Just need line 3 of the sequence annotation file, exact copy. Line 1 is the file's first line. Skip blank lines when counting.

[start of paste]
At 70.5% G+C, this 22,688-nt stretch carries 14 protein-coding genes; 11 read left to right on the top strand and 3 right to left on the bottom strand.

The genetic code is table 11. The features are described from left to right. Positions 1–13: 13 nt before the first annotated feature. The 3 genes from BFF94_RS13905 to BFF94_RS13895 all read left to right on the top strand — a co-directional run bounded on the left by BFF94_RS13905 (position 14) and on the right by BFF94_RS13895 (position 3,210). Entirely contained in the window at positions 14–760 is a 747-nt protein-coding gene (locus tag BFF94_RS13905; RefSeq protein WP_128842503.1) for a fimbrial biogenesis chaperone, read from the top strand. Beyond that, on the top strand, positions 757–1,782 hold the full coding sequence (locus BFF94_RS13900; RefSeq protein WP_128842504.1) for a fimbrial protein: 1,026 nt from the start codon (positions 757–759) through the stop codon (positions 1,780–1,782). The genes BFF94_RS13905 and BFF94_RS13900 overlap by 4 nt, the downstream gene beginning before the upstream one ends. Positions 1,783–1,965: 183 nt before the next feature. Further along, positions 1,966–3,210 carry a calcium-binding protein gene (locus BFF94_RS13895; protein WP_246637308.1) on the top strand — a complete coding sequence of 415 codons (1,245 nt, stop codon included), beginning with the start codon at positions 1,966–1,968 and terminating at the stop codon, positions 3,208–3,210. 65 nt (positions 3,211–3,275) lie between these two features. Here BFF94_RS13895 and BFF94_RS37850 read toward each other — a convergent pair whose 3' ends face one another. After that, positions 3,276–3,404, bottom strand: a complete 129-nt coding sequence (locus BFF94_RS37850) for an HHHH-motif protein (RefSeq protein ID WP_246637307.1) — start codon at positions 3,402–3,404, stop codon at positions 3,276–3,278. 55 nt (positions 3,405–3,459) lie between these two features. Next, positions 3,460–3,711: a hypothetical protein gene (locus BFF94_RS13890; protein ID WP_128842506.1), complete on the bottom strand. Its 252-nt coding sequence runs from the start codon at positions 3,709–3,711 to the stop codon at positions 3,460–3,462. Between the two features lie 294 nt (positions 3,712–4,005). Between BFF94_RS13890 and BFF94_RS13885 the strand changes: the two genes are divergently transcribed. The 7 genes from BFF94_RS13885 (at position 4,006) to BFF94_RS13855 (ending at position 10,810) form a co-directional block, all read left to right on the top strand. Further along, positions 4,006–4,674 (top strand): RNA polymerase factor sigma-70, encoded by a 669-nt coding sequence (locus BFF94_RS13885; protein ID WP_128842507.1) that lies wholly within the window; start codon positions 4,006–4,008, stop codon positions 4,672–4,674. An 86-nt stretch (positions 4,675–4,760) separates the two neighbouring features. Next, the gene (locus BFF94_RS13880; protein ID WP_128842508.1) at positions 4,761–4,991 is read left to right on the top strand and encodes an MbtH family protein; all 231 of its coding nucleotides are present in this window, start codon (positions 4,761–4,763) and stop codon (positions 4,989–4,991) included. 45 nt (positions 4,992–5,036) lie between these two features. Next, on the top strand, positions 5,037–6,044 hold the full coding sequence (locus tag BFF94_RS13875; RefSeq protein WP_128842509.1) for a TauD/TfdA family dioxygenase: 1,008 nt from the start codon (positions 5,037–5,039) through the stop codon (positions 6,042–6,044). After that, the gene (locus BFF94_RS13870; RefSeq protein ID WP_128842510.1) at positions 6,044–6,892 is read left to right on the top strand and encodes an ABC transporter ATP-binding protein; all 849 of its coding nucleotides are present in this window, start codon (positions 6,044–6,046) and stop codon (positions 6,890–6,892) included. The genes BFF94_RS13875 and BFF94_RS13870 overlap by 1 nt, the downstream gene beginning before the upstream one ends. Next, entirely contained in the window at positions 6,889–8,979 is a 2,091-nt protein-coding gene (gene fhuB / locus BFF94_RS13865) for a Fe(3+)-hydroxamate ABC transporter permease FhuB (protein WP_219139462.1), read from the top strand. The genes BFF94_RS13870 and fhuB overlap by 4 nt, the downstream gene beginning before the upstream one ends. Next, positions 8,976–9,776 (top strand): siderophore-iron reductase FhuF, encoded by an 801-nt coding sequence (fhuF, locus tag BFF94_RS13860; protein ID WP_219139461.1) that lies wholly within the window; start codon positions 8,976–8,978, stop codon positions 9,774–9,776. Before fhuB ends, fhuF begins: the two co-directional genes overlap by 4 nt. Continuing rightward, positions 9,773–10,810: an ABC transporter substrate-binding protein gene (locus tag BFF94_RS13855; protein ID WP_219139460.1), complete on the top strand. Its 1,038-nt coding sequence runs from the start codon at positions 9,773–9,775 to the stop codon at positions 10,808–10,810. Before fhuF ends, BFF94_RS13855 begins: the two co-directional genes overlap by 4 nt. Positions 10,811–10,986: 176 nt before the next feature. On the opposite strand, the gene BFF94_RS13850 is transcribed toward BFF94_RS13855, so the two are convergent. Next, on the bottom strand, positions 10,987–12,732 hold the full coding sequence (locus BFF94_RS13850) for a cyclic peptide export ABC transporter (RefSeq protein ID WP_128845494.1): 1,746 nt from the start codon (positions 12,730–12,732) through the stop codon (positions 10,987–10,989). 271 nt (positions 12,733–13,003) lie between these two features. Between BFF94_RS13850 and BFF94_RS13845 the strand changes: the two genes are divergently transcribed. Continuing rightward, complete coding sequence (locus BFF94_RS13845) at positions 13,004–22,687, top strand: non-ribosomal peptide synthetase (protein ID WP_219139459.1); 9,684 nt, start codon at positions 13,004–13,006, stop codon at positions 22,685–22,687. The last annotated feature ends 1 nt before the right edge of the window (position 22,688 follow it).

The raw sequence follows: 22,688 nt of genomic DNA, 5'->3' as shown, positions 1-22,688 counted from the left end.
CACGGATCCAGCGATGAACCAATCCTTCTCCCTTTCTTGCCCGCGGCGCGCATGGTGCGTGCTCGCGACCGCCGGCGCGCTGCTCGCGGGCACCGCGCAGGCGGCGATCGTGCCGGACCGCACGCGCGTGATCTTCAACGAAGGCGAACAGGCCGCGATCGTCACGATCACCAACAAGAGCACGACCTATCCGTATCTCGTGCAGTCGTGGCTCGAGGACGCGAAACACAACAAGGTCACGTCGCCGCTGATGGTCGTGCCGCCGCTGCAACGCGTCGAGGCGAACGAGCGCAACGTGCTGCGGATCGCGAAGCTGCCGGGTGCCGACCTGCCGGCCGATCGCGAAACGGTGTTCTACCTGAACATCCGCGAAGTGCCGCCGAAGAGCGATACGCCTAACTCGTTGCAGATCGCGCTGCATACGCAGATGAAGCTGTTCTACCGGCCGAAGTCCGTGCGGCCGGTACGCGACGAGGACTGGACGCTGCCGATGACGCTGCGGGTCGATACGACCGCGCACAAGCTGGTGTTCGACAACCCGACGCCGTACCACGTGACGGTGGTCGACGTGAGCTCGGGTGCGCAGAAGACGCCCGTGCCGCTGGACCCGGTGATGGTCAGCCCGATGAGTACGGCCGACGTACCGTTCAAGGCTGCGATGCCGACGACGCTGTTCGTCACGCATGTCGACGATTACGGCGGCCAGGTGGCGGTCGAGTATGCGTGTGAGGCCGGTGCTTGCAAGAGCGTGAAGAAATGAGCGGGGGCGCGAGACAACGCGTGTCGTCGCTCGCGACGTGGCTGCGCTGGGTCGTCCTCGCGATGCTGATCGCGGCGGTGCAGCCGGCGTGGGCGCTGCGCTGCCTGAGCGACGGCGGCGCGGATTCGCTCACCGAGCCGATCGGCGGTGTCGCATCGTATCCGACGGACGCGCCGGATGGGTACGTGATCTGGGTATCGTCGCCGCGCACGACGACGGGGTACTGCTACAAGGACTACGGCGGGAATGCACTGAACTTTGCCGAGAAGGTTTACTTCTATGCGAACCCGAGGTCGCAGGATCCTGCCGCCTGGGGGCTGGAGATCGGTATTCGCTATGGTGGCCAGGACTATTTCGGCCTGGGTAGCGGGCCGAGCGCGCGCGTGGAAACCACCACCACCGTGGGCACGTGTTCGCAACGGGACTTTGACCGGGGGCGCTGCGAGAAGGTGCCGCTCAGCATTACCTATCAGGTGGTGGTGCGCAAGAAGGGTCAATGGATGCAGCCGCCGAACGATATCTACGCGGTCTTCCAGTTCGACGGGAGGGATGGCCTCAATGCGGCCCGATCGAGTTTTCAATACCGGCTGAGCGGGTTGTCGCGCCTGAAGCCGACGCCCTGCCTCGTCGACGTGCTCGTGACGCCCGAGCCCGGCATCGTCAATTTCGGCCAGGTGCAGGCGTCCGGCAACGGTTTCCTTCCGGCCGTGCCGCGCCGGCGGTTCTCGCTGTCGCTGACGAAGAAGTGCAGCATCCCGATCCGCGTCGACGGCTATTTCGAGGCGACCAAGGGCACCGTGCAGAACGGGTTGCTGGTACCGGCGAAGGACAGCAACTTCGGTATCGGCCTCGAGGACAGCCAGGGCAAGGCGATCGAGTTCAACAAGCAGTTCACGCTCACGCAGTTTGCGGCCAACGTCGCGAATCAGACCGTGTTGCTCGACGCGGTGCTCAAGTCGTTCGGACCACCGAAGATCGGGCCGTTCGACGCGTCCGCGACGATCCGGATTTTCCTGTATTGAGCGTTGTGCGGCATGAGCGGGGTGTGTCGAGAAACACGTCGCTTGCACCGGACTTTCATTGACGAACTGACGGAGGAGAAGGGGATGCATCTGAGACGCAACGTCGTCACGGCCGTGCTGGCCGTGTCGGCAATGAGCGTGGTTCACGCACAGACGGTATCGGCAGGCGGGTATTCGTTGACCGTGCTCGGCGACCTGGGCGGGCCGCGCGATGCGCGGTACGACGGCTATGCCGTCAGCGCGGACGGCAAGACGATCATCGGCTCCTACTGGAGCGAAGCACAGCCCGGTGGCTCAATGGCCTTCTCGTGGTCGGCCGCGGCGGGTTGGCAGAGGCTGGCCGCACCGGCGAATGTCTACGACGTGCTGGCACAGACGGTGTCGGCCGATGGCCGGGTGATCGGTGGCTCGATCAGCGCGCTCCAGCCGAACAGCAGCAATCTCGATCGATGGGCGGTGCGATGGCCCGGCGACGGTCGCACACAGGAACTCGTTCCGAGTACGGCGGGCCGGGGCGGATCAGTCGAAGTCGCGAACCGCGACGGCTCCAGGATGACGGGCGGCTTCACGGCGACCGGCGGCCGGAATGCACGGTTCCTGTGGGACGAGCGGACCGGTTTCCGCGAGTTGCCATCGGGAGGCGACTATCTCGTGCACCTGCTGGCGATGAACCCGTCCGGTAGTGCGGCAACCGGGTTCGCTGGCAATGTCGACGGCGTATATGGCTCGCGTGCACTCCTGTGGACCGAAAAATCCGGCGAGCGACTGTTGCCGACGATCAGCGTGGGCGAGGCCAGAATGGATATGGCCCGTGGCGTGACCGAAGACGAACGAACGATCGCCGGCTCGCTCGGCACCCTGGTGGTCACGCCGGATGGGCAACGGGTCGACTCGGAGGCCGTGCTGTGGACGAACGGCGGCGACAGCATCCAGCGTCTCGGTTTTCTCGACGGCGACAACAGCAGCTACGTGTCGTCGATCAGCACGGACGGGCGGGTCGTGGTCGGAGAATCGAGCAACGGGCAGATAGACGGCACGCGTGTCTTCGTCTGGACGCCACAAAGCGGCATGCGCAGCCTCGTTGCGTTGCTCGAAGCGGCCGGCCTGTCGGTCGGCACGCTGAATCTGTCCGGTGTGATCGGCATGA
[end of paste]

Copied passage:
The raw sequence follows: 22,688 nt of genomic DNA, 5'->3' as shown, positions 1-22,688 counted from the left end.